Hope For Tomorrow Counseling

Hope in a Fretful Time

Brian Clemmons, M.Ed, LPC

“Hope is being able to see that there is light in spite of all of the darkness.” -Desmond Tutu

“Hope is a passion for the possible.” -Soren Kirkeegard

“Hope is the pillar that holds up the world. Hope is the dream of a waking man.” -Pliny the Elder 

My favorite quote on hope is Hebrews 11:1- “Faith is the assurance of things you have hoped for, the absolute conviction that there are realities you have never seen”.

Indeed, the concept of hope has daunted and encouraged humankind over the years.

In my literature review to create this blog, I found numerous references to Pandora of Greek mythology. As I am more than a few years removed from my last literature course, I reread it for a refresher. I learned that the jar that Pandora opened and the illnesses and hardships which were released were to teach people that they were not to disobey the gods. But Zeus also put hope in the jar. As the story goes, Pandora was scared at all of the troubles which she had freed from the jar and closed the jar before hope could come out. Zeus, being merciful, had put hope on the bottom of the jar so that it would comfort people after they experienced the wrath of the jar’s contents. 

A basic definition of hope could be “ An emotional state that promotes the belief in a positive outcome”, according to Suzanne Phillips in Psychology Today (October 31, 2020).

Charles Snyder in his book “The Psychology of Hope: You Can Get There From Here” takes defining hope a step further by stating that hope is an ability to engage in positive goal directed thinking made up of agency (will power) and pathways (way power). Will power added to way power equals hope! In other words, hope is the sum of our desire to do and the confidence that we can do.

Behavioral scientists measure hope through such instruments as The Beck Hopelessness Scale. This is a 20-item, true/false measure of three parts of hopelessness: feelings about the future, expectations, and loss of motivation. Charles Snyder developed the Hope Scale- 12 items which in part measure a person’s agency and pathways. There are certainly other measures of hope but these are two prominent ones.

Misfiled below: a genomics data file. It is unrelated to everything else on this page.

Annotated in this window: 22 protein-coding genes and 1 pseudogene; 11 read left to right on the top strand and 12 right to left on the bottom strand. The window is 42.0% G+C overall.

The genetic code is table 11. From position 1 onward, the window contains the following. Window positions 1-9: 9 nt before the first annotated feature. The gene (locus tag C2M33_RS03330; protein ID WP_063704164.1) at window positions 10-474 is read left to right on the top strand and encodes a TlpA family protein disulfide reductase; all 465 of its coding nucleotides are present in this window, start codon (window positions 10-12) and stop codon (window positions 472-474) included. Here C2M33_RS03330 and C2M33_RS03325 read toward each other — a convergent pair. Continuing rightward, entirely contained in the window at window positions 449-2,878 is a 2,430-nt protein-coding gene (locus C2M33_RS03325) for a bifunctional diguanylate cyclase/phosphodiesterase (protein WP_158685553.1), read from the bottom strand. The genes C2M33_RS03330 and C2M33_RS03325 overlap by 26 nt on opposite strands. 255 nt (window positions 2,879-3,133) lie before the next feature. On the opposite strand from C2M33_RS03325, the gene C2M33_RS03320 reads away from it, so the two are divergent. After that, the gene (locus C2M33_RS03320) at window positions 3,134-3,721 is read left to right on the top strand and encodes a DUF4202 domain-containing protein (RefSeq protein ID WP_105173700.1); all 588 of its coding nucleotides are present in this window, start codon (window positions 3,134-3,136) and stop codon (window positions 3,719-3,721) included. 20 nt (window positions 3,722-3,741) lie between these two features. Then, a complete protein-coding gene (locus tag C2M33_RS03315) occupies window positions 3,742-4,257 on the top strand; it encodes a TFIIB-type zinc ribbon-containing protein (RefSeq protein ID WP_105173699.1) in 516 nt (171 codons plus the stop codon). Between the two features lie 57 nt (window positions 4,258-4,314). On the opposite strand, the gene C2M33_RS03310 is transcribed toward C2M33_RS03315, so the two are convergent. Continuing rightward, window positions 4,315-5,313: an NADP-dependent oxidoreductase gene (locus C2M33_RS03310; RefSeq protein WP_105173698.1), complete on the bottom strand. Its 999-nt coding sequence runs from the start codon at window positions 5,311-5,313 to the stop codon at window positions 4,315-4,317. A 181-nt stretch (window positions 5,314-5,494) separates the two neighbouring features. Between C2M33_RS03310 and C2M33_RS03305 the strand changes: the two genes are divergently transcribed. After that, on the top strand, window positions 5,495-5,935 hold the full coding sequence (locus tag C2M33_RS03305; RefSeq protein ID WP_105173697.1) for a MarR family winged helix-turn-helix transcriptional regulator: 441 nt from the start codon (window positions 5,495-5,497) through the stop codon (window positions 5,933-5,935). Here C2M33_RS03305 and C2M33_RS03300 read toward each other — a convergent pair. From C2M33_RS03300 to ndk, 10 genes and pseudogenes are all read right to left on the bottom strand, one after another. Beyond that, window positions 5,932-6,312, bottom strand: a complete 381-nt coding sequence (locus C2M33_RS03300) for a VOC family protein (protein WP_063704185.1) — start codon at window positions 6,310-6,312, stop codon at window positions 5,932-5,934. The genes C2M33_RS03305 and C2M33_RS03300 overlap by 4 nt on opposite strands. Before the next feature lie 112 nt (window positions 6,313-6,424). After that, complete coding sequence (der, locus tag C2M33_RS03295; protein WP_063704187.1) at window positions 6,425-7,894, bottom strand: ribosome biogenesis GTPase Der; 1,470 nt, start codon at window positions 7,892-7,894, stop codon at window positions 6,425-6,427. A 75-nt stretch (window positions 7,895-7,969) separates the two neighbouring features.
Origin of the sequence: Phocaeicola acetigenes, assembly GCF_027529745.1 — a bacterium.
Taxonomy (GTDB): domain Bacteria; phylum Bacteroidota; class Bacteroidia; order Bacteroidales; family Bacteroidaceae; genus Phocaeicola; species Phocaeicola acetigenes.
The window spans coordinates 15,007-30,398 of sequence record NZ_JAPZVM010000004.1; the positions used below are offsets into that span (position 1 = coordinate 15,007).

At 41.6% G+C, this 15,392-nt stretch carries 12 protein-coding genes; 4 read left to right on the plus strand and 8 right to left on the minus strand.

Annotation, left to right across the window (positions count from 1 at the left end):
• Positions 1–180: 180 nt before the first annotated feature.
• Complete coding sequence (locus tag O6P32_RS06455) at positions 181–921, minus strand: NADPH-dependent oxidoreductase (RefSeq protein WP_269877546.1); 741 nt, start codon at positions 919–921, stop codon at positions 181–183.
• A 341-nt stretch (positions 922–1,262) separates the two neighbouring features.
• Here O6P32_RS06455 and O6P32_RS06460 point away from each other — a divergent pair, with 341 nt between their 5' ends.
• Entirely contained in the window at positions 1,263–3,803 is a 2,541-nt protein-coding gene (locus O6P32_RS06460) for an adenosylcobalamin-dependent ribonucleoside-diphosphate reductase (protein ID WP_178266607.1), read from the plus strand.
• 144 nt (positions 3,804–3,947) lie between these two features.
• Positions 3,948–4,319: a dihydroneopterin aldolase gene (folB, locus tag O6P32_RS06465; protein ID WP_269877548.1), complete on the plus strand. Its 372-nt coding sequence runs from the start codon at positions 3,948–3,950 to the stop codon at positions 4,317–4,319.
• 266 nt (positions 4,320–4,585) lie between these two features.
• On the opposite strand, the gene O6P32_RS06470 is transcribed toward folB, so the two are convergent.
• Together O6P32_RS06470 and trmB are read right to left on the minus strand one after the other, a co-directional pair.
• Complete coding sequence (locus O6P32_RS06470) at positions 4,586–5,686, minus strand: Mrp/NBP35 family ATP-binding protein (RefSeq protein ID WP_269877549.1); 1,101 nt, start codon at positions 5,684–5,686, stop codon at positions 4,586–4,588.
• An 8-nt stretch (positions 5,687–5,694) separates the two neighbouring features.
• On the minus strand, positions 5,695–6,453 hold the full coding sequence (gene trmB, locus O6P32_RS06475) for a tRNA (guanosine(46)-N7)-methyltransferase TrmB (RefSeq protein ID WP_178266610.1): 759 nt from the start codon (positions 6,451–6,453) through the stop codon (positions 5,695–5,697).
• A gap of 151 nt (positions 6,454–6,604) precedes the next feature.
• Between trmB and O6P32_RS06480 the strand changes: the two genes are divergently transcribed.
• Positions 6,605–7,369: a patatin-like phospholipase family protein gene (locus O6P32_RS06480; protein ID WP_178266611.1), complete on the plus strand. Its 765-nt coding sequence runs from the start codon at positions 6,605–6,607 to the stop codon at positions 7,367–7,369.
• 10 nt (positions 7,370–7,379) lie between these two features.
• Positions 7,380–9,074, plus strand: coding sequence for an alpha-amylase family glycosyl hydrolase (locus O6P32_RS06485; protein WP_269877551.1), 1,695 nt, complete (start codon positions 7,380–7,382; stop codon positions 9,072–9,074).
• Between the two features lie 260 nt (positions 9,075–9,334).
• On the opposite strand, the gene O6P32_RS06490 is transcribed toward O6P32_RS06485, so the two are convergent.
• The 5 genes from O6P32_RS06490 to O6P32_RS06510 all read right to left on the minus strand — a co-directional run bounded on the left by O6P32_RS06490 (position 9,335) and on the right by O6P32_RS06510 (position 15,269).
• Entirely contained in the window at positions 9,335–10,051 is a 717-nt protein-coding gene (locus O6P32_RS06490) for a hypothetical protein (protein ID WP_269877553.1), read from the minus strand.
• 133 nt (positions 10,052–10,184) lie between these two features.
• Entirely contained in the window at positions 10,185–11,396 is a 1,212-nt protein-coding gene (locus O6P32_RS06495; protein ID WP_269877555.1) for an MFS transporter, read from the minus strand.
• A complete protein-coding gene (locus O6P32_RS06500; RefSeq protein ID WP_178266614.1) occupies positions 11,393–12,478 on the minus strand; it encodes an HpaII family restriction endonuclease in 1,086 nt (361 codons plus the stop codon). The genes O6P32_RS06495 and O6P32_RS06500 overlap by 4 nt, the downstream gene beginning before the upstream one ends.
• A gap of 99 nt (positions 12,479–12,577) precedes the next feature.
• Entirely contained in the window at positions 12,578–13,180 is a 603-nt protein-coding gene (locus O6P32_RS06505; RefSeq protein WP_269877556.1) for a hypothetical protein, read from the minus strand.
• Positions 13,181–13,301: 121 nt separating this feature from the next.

I stumbled upon a fact that said the word hope is found 58 times in the New Testament and 75 times in the Old Testament. This is according to Eliott in her work Interdisciplinary Perspectives on Hope.  

It is reasonable and even wise to examine the promises contained in the Scriptures when consulting the Bible about hope. Jeremiah 29:11 “For I know the plans I have for you declares the Lord, plans to prosper you and not to harm you, plans to give you hope and a future.”

In this verse we may rest easy in that the Lord has a plan for us and it is to increase us, keep us safe, give us hope and give us a future. This is a confidence in God’s provision that can preempt anxiety if we will but let it.

Paul writes to the church in Rome in Romans 5:2-5: “ Through him we have also obtained access by faith into this grace in which we stand, and we rejoice in hope of the glory of God. More than that, we rejoice in our sufferings, knowing that suffering produces endurance, and endurance produces character, and character produces hope, and hope does not put us to shame, because God’s love has been poured into our hearts through the Holy Spirit who has been given to us.”

Maintaining and building hope can be hard work!  It is easy to be distracted and discouraged by life and the world.  If we could only increase our will power to “be and do” what we wanted and our confidence in our ability to successfully progress towards these goals!  Well, we can help these processes along by increasing the following: 

Human Connections– Not facebook friends or LinkedIn contacts, but legitimate people who know you, know what your life is like and with whom you see and have regular contact. These are the people you would allow to house sit. They are the ones that show up when you are sick or struggling.  Cling to these folks and if you don’t have many, work on building up this network in your life.

Cognitive Behavioral Self Talk- Our conscious and unconscious internal dialogue can be helpful or detrimental. When we give ourselves repeated messages that we can’t do things, are not good enough, etc, we tend to believe ourselves. Self talk should be authentic and accurate. Changing some statements to “I have not done this yet but I am working on it” instead of “ I will never be able to do this” will go a long way to improving confidence and success. 

Spiritual Development– Developing and growing your spirituality through obedience to your religion’s beliefs, reading it’s scriptures, prayer, and lifestyle choices that fit with your religion’s values will all increase your appreciation for something larger than yourself. 

There are many other strategies to building hope and I encourage you to find some that work for you.  A life without hope is truly more difficult and less enjoyable than a life with hope.

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